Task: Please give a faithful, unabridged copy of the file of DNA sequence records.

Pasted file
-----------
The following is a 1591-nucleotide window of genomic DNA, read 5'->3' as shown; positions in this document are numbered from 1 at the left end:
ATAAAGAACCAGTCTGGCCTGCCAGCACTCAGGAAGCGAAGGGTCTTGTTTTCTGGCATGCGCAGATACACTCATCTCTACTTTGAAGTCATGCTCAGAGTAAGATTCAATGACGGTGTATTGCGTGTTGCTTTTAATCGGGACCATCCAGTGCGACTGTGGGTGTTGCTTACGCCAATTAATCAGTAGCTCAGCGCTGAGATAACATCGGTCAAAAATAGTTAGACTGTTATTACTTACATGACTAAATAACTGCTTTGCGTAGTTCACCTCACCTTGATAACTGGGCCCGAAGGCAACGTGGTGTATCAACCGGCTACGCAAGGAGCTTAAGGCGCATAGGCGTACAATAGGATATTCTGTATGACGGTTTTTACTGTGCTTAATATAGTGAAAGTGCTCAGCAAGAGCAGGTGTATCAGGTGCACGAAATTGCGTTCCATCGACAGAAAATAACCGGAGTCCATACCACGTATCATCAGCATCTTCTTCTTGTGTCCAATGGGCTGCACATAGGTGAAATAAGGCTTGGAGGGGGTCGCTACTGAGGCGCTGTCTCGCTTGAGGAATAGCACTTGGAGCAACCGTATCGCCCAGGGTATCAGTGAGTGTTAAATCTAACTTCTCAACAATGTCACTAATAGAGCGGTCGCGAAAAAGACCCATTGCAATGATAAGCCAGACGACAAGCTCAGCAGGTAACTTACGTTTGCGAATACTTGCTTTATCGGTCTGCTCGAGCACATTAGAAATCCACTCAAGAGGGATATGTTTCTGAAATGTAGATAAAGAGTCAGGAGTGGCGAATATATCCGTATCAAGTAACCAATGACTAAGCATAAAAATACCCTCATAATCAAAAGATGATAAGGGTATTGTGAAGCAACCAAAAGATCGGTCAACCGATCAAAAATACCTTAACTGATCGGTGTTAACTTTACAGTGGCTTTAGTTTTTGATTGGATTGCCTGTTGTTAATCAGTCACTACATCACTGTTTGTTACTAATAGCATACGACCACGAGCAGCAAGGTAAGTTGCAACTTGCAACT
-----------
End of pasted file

The following is a 1591-nucleotide window of genomic DNA, read 5'->3' as shown; positions in this document are numbered from 1 at the left end:
ATAAAGAACCAGTCTGGCCTGCCAGCACTCAGGAAGCGAAGGGTCTTGTTTTCTGGCATGCGCAGATACACTCATCTCTACTTTGAAGTCATGCTCAGAGTAAGATTCAATGACGGTGTATTGCGTGTTGCTTTTAATCGGGACCATCCAGTGCGACTGTGGGTGTTGCTTACGCCAATTAATCAGTAGCTCAGCGCTGAGATAACATCGGTCAAAAATAGTTAGACTGTTATTACTTACATGACTAAATAACTGCTTTGCGTAGTTCACCTCACCTTGATAACTGGGCCCGAAGGCAACGTGGTGTATCAACCGGCTACGCAAGGAGCTTAAGGCGCATAGGCGTACAATAGGATATTCTGTATGACGGTTTTTACTGTGCTTAATATAGTGAAAGTGCTCAGCAAGAGCAGGTGTATCAGGTGCACGAAATTGCGTTCCATCGACAGAAAATAACCGGAGTCCATACCACGTATCATCAGCATCTTCTTCTTGTGTCCAATGGGCTGCACATAGGTGAAATAAGGCTTGGAGGGGGTCGCTACTGAGGCGCTGTCTCGCTTGAGGAATAGCACTTGGAGCAACCGTATCGCCCAGGGTATCAGTGAGTGTTAAATCTAACTTCTCAACAATGTCACTAATAGAGCGGTCGCGAAAAAGACCCATTGCAATGATAAGCCAGACGACAAGCTCAGCAGGTAACTTACGTTTGCGAATACTTGCTTTATCGGTCTGCTCGAGCACATTAGAAATCCACTCAAGAGGGATATGTTTCTGAAATGTAGATAAAGAGTCAGGAGTGGCGAATATATCCGTATCAAGTAACCAATGACTAAGCATAAAAATACCCTCATAATCAAAAGATGATAAGGGTATTGTGAAGCAACCAAAAGATCGGTCAACCGATCAAAAATACCTTAACTGATCGGTGTTAACTTTACAGTGGCTTTAGTTTTTGATTGGATTGCCTGTTGTTAATCAGTCACTACATCACTGTTTGTTACTAATAGCATACGACCACGAGCAGCAAGGTAAGTTGCAACTTGCAACT